It should be enough. The ones I used were overkill. Had to put up 2mm steel plates between the axes, to shield the other sensors…
Yes, it’s the center/neutral position. It’s really the “operating point” or “bias point”. It’s an active device, so it has a steady state current running through in the neutral position.
Anyway, it doesn’t really matter; you’ve got it built and running!
You’ve got an awesome build there! Nice job. What is the tube on the right?
Tube is a collimator for an L band laser that I am using for targeted SETI in the Water Hole.
Just kidding, its just a polycarbonate rod that I am using to support the Frankenstein hall sensor mount.
LOL! The first half of that sentence had me thinking “WOW!” – the second half had me saying “huh?”
Looks good. Looks way better than the hacks that I throw together. Electronics I’ve got figured out, but when it comes time to physically mount stuff – I tend to grab whatever is handy and make it work. I had to rescue my Simped rudder pedals when the hall sensor gave up, so I used a Bodnar board and a hall sensor tacked on with blue-tac. The idea was that I’d go back and package it after I got it working…that was about 18 months ago…
Aaah! I wanted those… But they went out of production before I could afford them,
Goblin: The Water Hole is a ‘quiet place’ on the electromagnetic spectrum around 1.6Ghz where SETI used to look for alien signals. Sorry, joke was a little arcane.
Thats a nice complex rig you put together there. I just wanted some rudder pedals to play Rise of Flight and its turned into an all-winter project.
That always happens. Things sound simple on the surface; then you start digging in and realize that it’s going to take a lot longer than the weekend to get your project done.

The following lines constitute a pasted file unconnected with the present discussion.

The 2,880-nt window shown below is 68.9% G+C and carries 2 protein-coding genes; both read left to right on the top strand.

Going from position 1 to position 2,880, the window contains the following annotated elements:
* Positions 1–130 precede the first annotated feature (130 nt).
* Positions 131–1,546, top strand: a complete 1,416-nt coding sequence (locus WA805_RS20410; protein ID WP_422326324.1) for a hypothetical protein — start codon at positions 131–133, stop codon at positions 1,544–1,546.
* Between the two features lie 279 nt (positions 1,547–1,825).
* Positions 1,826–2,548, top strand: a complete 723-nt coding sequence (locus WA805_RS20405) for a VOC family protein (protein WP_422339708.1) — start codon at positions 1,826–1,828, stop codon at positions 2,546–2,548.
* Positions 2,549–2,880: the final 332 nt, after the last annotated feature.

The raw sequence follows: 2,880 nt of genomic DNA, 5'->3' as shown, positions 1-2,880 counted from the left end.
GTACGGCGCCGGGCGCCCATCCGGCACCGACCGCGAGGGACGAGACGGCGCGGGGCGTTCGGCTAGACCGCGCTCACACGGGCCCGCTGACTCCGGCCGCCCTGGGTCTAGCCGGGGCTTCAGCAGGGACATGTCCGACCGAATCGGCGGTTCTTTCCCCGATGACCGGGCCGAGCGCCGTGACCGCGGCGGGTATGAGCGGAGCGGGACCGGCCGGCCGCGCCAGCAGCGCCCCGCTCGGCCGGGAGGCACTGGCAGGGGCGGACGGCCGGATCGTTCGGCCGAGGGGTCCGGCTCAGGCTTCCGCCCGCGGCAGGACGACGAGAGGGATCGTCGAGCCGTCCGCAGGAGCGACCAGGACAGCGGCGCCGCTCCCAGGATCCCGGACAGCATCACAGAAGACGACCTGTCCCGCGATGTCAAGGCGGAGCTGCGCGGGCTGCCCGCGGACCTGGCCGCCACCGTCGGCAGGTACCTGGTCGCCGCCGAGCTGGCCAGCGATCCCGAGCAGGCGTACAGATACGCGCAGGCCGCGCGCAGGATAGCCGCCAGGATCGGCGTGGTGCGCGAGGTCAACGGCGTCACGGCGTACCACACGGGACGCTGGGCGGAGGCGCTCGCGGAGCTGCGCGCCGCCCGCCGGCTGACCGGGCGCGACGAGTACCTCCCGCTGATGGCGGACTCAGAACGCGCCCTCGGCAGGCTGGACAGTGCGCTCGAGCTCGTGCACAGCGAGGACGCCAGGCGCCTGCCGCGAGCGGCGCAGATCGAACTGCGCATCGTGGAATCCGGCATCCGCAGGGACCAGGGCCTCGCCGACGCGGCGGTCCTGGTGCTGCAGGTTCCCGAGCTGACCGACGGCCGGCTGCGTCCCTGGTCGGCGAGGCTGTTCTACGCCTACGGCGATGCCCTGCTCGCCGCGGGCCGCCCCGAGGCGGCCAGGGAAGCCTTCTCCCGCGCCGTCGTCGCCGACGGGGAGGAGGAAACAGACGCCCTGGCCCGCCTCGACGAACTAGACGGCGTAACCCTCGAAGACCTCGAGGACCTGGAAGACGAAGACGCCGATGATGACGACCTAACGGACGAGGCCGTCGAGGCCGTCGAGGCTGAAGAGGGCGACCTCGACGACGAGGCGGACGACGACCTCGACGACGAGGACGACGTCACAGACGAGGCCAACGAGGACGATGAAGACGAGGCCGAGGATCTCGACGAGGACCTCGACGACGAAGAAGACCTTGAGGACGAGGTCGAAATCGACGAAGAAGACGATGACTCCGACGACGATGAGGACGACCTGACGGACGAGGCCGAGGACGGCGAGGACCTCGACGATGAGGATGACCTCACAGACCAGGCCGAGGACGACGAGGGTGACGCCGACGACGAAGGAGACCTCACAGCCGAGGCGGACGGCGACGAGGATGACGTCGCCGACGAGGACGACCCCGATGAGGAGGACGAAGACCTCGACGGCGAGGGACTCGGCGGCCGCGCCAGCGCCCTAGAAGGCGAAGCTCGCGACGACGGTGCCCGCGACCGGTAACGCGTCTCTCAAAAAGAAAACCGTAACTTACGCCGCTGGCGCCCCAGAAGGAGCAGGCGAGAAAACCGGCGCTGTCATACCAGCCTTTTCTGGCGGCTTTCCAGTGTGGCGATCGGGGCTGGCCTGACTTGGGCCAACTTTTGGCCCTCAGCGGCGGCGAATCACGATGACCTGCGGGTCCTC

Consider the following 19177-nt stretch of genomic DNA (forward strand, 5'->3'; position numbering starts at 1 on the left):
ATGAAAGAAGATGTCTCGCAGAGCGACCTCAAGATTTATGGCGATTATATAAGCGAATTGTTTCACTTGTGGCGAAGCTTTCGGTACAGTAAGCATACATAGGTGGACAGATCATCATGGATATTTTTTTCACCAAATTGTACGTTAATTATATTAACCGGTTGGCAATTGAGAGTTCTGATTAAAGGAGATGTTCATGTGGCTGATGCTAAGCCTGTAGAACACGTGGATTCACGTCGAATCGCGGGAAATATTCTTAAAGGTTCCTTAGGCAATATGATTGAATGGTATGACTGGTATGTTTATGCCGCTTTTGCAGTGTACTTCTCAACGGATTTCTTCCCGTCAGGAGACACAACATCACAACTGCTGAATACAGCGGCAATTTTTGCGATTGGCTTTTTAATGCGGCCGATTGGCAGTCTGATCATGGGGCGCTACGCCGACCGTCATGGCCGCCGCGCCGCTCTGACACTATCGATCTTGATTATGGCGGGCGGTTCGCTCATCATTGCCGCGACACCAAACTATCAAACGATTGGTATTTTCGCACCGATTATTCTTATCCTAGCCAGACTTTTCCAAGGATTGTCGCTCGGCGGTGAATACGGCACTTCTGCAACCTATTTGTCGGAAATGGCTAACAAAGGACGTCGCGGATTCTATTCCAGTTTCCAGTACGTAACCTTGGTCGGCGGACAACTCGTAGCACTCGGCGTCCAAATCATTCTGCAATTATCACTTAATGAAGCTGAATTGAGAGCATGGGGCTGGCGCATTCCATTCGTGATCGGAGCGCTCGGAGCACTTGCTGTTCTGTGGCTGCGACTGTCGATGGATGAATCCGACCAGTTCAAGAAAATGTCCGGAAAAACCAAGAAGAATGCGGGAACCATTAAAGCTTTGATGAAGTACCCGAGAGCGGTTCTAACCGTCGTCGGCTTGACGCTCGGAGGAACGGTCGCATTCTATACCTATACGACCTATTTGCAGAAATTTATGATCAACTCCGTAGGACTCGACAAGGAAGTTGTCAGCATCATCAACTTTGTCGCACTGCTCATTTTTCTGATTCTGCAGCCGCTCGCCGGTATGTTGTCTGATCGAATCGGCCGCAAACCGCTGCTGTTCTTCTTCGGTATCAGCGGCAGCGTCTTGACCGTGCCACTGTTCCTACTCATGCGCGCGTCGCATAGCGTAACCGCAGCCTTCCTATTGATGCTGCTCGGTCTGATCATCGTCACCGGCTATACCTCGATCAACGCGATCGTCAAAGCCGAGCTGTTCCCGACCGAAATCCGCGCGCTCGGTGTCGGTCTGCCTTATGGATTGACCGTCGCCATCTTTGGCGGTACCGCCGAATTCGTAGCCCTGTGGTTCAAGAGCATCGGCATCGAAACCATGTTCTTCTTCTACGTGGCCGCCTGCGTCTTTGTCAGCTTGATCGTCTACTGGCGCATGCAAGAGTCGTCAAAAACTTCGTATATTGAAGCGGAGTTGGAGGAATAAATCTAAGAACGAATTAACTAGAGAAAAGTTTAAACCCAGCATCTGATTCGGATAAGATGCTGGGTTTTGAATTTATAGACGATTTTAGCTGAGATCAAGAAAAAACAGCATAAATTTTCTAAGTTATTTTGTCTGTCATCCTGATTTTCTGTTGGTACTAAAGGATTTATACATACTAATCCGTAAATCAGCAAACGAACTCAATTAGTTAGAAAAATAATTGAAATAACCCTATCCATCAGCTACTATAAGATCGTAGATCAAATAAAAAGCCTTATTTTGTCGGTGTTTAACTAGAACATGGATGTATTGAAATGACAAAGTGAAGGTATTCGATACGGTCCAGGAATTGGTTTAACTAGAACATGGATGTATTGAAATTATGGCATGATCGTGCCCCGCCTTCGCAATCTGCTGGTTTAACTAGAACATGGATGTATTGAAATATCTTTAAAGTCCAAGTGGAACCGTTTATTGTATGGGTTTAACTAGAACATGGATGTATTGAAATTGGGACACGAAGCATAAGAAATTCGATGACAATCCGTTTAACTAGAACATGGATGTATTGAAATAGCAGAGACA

Time well spent, though.
Yeah, I like the mechanics. I’m going to have to update the toe-brake sensors pretty soon. The way they work is the pedal has a protrusion on the back side, so when you press the brake down the protrusion presses into a compressible material. The compressible material has lost most of its elasticity, so after releasing the pedal, the brake is slow to disengage as the material slowly returns to unpressed.
What about a racquetball?
How did you rig the Hall sensors for the toe brakes?
Toll, et. al.;
Is there a more comprehensive guide for MMJoy, other than the 6 page one at GitHub? I (think) its setup right, but I would the ‘quiescent zone’ to run from say 49% to 51% so I don’t have to feather the rudder pedals into a zero-rudder position…
Don’t think so, but I know @Fridge will do a writeup of his latest build, that probably will help a lot of people who want to build stuff.
But it sounds like you want a deadzone around center of the axis? Have you found out how to calibrate the sensor in MMJoy? You can do a lot of tweaking there. Could you perhaps post a pic of the axis setup page so I can point out the finer details…
Yeah. I hope to get that all together next week. I have to/want to take a look at axis controls next week as well. I still want to wire up my old Saitek throttle quadrant that ran into USB issues a few years ago. I miss those extra axis for WWII and helicopter flying.
Heres what MMJoy looks like. What else do I need to do w/ the Rudder Pedal input to make it behave calmly at the midpoint?
Increase the DZ (Dead Zone) Center. This will kill the signal around the center position.
You may want to put in a x2 or x4 filter, to even out the signal as well.
Use the calibration helper to find min, max and center positions of the signal.
Or you can use the Auto Calibration drop down to select auto w center (I think it is). This will make the controller save the last obtained min and max values, and use the middle as a center. I normally use the calibration helper which will set the values.
You may also want to change the axis Assignment from slider to perhaps Z axis. This is the direct x assignment which is the label, if you will. The Slider label is normally an axis without a center. I’m not sure if this has any bearing on how the axis is read.
I think you will find that my figures adhere to the definitions found in Websters dictionary:
I have earned my nickname…
Sorry it took so long to reply. I made a ‘J’ bracket out of a strip of aluminum to suspend the sensor in the axis of rotation. Here’s a pic (please ignore the dog hair):
The blue tac is actually a pretty good shaft coupler, allowing slight lateral movements without loading the shaft too much. Excessive lateral forces on the shaft will decrease the life of the sensor.
My intention is to make a PCB daughter card to plug directly into the Budnar board and the pedals plug into the daughter card.
Hmm… I like your thinkin’.